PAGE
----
Top 10 Health Benefits of Longevity Spinach (with how to grow and use)

Want to try some new spinach? Longevity spinach is the new trend. Read on to find out what it is.

Spinach is one of the healthiest vegetables out there of course made famous by our favorite cartoon character-Popeye! But have you heard of longevity spinach yet?

Gynura procumbens, also called longevity spinach or the leaves of gods, is the cousin of Okinawa spinach. It is called ‘longevity’ spinach because it is a long-lived plant and due to its numerous health benefits. It helps in lowering cholesterol, blood sugar levels and also has antioxidant, antimicrobial, and anti-inflammatory properties.

Let’s look at what longevity spinach is, what are longevity spinach benefits and how to grow it.

What Is Longevity Spinach?

There is a new veggie in town, the longevity spinach or longevity green! Also known as Gynura procumbens, this is a small medicinal plant that belongs to the Asteraceae family. Longevity spinach is a small plant about 6-12 inches long with a fleshy stem and oval-shaped fluffy leaves.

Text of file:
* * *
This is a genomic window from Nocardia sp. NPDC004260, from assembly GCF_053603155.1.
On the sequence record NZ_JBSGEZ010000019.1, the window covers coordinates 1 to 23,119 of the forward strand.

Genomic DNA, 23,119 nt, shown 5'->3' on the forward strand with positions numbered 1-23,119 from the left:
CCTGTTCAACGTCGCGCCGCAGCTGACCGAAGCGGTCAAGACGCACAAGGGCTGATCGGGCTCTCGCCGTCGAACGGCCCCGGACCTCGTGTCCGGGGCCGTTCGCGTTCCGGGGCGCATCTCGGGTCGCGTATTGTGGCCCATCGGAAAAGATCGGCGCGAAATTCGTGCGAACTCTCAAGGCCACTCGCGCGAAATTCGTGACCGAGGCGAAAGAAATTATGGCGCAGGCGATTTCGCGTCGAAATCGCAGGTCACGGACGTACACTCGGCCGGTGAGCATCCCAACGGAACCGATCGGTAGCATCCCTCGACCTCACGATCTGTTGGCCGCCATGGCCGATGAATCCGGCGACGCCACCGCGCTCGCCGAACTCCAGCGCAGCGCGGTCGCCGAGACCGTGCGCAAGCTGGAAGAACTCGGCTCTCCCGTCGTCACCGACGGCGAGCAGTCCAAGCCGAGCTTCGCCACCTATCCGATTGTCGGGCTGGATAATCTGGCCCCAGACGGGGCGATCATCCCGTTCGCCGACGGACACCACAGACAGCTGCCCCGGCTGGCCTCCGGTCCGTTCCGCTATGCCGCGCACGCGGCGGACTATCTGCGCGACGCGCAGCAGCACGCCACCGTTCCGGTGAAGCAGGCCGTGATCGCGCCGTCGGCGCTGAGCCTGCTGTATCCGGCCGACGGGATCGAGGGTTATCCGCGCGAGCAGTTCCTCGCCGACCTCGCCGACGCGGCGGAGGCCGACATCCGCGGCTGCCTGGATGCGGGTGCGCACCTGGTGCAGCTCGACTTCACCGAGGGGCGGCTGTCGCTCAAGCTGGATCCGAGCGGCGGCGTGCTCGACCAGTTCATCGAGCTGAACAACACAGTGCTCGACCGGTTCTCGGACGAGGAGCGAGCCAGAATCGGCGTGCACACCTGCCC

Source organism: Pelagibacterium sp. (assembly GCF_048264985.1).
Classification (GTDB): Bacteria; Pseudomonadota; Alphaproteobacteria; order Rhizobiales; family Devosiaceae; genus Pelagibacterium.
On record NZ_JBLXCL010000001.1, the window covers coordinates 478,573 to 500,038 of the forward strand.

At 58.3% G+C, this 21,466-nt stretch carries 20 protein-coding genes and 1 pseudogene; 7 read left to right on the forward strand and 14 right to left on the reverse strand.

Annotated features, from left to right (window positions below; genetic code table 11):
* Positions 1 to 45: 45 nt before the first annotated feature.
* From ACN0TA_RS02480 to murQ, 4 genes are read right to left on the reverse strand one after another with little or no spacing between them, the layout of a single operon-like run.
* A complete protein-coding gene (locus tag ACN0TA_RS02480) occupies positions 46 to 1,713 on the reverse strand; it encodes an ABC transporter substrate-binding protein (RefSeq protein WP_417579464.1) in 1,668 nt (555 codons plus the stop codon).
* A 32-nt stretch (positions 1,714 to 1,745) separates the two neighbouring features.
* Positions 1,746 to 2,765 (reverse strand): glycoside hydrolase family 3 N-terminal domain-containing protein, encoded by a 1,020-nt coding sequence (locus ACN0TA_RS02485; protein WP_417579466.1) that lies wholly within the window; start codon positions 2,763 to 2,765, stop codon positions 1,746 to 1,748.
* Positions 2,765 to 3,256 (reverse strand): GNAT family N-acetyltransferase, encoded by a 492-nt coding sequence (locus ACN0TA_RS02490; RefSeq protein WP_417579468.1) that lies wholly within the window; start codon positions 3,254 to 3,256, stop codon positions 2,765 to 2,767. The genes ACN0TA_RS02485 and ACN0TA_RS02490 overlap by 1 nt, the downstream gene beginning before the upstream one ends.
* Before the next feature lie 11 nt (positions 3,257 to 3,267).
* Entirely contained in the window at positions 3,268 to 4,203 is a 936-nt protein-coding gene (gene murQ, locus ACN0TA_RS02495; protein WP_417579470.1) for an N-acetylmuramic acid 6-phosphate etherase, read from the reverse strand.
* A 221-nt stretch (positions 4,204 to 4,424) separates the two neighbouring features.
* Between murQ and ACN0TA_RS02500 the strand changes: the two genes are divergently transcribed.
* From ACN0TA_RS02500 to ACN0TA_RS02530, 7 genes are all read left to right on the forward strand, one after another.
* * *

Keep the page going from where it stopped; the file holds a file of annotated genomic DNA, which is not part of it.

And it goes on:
This highly nutritious, semi-succulent green edible is very popular in Southeast Asia, its home turf. While it is commonly found in tropical Asian countries like Indonesia, Thailand, China, Malaysia, Vietnam, etc., and Africa, it has also gained popularity in the US in the past few years.

What Is Longevity Spinach Good For?

Longevity spinach is famous for a number of reasons, a few of longevity spinach benefits are it [1]:

  • Lowers blood pressure
  • Maintains blood sugar levels in diabetics
  • Lowers blood lipid levels
  • Reduces cholesterol levels
  • Is anti-inflammatory
  • Is antibacterial
  • Has antiviral properties
  • Promotes wound healing
  • Protects kidney cells from kidney disease
  • Helps remove toxins from the body
  • Has anti-cancer properties
  • Helps in rheumatism
  • Helps treat constipation
  • Is an antioxidant
  • Enhances fertility

Top 10 Longevity Spinach Benefits

Let’s dive deeper into the longevity spinach benefits.